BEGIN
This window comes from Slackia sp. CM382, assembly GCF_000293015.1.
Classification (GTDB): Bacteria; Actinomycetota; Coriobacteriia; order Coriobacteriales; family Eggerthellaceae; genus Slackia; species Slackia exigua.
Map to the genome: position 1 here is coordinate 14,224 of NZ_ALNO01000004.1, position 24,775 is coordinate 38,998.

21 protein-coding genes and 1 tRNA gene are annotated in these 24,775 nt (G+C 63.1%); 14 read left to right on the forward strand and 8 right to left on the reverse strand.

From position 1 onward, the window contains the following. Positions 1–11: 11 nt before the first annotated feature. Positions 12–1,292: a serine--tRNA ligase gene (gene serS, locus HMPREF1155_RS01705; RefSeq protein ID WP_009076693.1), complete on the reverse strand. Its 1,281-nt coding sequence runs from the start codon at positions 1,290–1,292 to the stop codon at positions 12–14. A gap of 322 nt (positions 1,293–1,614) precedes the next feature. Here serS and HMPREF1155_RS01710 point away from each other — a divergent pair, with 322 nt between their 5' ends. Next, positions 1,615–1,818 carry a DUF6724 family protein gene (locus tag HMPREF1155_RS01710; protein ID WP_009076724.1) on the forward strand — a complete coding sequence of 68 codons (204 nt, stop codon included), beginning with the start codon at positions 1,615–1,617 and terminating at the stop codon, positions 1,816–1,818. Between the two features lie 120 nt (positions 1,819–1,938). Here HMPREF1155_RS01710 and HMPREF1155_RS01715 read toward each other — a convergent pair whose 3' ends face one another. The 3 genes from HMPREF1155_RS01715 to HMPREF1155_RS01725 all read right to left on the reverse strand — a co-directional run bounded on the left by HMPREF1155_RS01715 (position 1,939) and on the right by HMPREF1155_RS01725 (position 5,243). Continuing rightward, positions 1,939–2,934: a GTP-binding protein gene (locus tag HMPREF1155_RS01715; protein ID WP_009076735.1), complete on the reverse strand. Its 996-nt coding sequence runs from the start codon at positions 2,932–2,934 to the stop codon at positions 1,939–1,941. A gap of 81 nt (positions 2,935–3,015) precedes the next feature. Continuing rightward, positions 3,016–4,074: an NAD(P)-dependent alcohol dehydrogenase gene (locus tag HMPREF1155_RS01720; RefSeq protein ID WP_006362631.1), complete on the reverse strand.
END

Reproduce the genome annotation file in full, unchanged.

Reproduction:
This window comes from Slackia sp. CM382, assembly GCF_000293015.1.
Classification (GTDB): Bacteria; Actinomycetota; Coriobacteriia; order Coriobacteriales; family Eggerthellaceae; genus Slackia; species Slackia exigua.
Map to the genome: position 1 here is coordinate 14,224 of NZ_ALNO01000004.1, position 24,775 is coordinate 38,998.

21 protein-coding genes and 1 tRNA gene are annotated in these 24,775 nt (G+C 63.1%); 14 read left to right on the forward strand and 8 right to left on the reverse strand.

From position 1 onward, the window contains the following. Positions 1–11: 11 nt before the first annotated feature. Positions 12–1,292: a serine--tRNA ligase gene (gene serS, locus HMPREF1155_RS01705; RefSeq protein ID WP_009076693.1), complete on the reverse strand. Its 1,281-nt coding sequence runs from the start codon at positions 1,290–1,292 to the stop codon at positions 12–14. A gap of 322 nt (positions 1,293–1,614) precedes the next feature. Here serS and HMPREF1155_RS01710 point away from each other — a divergent pair, with 322 nt between their 5' ends. Next, positions 1,615–1,818 carry a DUF6724 family protein gene (locus tag HMPREF1155_RS01710; protein ID WP_009076724.1) on the forward strand — a complete coding sequence of 68 codons (204 nt, stop codon included), beginning with the start codon at positions 1,615–1,617 and terminating at the stop codon, positions 1,816–1,818. Between the two features lie 120 nt (positions 1,819–1,938). Here HMPREF1155_RS01710 and HMPREF1155_RS01715 read toward each other — a convergent pair whose 3' ends face one another. The 3 genes from HMPREF1155_RS01715 to HMPREF1155_RS01725 all read right to left on the reverse strand — a co-directional run bounded on the left by HMPREF1155_RS01715 (position 1,939) and on the right by HMPREF1155_RS01725 (position 5,243). Continuing rightward, positions 1,939–2,934: a GTP-binding protein gene (locus tag HMPREF1155_RS01715; protein ID WP_009076735.1), complete on the reverse strand. Its 996-nt coding sequence runs from the start codon at positions 2,932–2,934 to the stop codon at positions 1,939–1,941. A gap of 81 nt (positions 2,935–3,015) precedes the next feature. Continuing rightward, positions 3,016–4,074: an NAD(P)-dependent alcohol dehydrogenase gene (locus tag HMPREF1155_RS01720; RefSeq protein ID WP_006362631.1), complete on the reverse strand.